- to feel sorrow or remorse for (an act, fault, disappointment, etc.): He no sooner spoke than he regretted it.
- to think of with a sense of loss: to regret one's vanished youth.
- a sense of loss, disappointment, dissatisfaction, etc.
- a feeling of sorrow or remorse for a fault, act, loss, disappointment, etc.
- regrets, a polite, usually formal refusal of an invitation: I sent her my regrets.
- a note expressing regret at one's inability to accept an invitation: I have had four acceptances and one regret.
Origin of regret
Synonyms for regretSee more synonyms for on Thesaurus.com
Antonyms for regret
Related Words for regrettedlament, grieve, repent, bemoan, apologize, deplore, moan, bewail, deprecate, repine, disapprove, rue, mourn, weep, miss
Examples from the Web for regretted
Contemporary Examples of regretted
In The Lay of the Land, Frank met with a failing octogenarian friend and visited a funeral home—and regretted both.Richard Ford’s Artful Survivalist Guide: The Return of Frank Bascombe
November 4, 2014
It was time to sell the GM building, something his son says he regretted until his death in 2003.‘Housewife Tycoon’ Took On ‘Mad Men’ NYC Real Estate Market and Won
October 26, 2014
Dima also regretted that they had just put the tools away before the man came in, hoping to finish before the match began.I Heard About the Latest Crazed Shooter While I Watched the World Cup with Guys He Almost Killed
July 1, 2014
And then I regretted turning down this, but I was so grateful that it came back around.James Franco Uncensored: The Actor on Broadway, NYT Hate, and That Half-Naked Instagram
May 4, 2014
He, quite reasonably, regretted doing it in the open water with a near stranger on national television.Juan Pablo Has Ruined ‘The Bachelor’
February 11, 2014
Historical Examples of regretted
Otherwise I may behave in a manner to be regretted in my calmer moments.The Spenders
Harry Leon Wilson
Strange as it seemed, they regretted that he had not been able to make his break across the mountains.Way of the Lawless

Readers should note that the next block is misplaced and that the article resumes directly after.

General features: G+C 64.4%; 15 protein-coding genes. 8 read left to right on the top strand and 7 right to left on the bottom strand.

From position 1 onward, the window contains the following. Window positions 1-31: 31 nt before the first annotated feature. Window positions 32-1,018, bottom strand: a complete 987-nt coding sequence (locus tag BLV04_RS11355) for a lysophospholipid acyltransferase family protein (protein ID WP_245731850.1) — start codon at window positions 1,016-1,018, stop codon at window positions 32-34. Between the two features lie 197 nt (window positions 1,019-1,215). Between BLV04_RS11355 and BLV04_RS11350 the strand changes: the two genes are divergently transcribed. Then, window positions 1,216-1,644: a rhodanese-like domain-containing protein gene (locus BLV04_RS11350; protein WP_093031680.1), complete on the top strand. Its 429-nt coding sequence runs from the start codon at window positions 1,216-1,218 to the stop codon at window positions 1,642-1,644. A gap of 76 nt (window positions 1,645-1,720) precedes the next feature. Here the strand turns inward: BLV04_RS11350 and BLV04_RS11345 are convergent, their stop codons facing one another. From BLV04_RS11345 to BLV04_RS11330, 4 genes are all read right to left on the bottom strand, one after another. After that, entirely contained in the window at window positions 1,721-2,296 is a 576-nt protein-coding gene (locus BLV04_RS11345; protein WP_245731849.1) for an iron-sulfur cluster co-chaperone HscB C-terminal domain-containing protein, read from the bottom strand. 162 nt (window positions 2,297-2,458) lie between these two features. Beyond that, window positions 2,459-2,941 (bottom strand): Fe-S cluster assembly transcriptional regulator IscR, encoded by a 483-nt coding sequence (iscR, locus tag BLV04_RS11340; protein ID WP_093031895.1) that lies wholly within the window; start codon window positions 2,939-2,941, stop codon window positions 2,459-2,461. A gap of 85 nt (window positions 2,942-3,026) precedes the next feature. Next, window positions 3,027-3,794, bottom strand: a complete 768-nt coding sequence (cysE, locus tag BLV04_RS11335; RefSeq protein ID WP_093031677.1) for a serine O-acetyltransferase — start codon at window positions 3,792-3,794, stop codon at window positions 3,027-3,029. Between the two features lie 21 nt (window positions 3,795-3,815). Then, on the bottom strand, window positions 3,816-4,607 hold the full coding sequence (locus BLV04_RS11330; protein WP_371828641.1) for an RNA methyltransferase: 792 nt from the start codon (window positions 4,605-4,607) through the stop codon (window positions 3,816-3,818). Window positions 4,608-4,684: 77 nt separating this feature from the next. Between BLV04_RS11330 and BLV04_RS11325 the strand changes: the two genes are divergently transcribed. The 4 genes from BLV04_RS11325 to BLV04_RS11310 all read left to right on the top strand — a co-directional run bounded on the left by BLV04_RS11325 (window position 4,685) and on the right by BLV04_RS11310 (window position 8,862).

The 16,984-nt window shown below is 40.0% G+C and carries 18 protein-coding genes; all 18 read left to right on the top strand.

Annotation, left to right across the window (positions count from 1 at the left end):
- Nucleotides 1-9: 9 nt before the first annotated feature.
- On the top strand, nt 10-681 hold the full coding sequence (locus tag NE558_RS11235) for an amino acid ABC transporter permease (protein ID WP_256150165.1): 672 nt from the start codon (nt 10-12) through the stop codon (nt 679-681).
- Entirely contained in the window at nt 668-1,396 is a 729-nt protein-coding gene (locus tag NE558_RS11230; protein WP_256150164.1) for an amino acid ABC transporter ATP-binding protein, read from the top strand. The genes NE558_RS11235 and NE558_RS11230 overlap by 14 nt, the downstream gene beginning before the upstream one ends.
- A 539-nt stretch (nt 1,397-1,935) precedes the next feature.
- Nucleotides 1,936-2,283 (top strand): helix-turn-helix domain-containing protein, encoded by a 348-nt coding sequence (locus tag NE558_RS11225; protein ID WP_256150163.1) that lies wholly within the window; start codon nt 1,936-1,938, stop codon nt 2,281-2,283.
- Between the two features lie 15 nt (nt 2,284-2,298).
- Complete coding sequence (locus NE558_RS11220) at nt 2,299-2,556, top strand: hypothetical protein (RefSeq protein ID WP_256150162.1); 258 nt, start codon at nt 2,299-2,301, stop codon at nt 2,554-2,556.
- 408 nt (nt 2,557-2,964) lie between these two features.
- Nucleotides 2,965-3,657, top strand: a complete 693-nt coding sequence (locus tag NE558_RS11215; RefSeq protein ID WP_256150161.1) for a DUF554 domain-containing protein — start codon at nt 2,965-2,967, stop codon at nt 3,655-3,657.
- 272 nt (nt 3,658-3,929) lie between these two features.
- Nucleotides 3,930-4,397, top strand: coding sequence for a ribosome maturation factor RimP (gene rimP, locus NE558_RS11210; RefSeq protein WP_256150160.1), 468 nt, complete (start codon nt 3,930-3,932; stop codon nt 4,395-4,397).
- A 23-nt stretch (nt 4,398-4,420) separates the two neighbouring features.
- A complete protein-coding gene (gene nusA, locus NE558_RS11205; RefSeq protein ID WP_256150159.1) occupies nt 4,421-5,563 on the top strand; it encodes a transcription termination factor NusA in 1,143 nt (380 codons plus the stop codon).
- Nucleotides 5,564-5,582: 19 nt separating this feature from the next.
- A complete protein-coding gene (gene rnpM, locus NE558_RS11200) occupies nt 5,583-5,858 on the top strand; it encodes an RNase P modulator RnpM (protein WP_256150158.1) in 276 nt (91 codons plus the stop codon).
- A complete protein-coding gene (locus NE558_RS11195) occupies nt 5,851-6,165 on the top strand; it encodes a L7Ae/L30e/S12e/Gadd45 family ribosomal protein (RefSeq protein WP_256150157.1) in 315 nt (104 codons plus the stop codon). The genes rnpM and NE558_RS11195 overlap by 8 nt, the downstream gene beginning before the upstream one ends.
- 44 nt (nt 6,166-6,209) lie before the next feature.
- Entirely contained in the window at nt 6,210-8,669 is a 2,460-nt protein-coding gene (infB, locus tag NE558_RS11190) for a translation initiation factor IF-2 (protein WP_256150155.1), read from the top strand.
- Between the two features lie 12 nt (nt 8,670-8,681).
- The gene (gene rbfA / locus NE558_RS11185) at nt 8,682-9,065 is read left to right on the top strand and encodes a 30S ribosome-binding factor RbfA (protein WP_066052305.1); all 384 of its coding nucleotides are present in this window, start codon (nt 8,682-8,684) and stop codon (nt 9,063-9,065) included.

They regretted nothing, although their sorrow seemed greater than they could bear.The Dream
He regretted to say that the book was not selling so well as he had hoped it would sell.The Foolish Lovers
St. John G. Ervine
No one could esteem him while living, and no one regretted him when dead.Female Scripture Biographies, Vol. I
Francis Augustus Cox
- (may take a clause as object or an infinitive) to feel sorry, repentant, or upset about
- to bemoan or grieve the death or loss of
- a sense of repentance, guilt, or sorrow, as over some wrong done or an unfulfilled ambition
- a sense of loss or grief
- (plural) a polite expression of sadness, esp in a formal refusal of an invitation
Word Origin for regret
"to look back with distress or sorrowful longing; to grieve for on remembering," late 14c., from Old French regreter "long after, bewail, lament someone's death; ask the help of" (Modern French regretter), from re-, intensive prefix (see re-), + -greter, possibly from Frankish or some other Germanic source (cf. Old English grætan "to weep;" Old Norse grata "to weep, groan"), from Proto-Germanic *gretan "weep." "Not found in other Romance languages, and variously explained" [Century Dictionary].
Related: Regretted; regretting. Replaced Old English ofþyncan, from of- "off, away," here denoting opposition, + þyncan "seem, seem fit" (as in methinks).
"pain or distress in the mind at something done or left undone," 1530s, from the verb, or from Middle French regret, back-formation from regreter (see regret (v.)).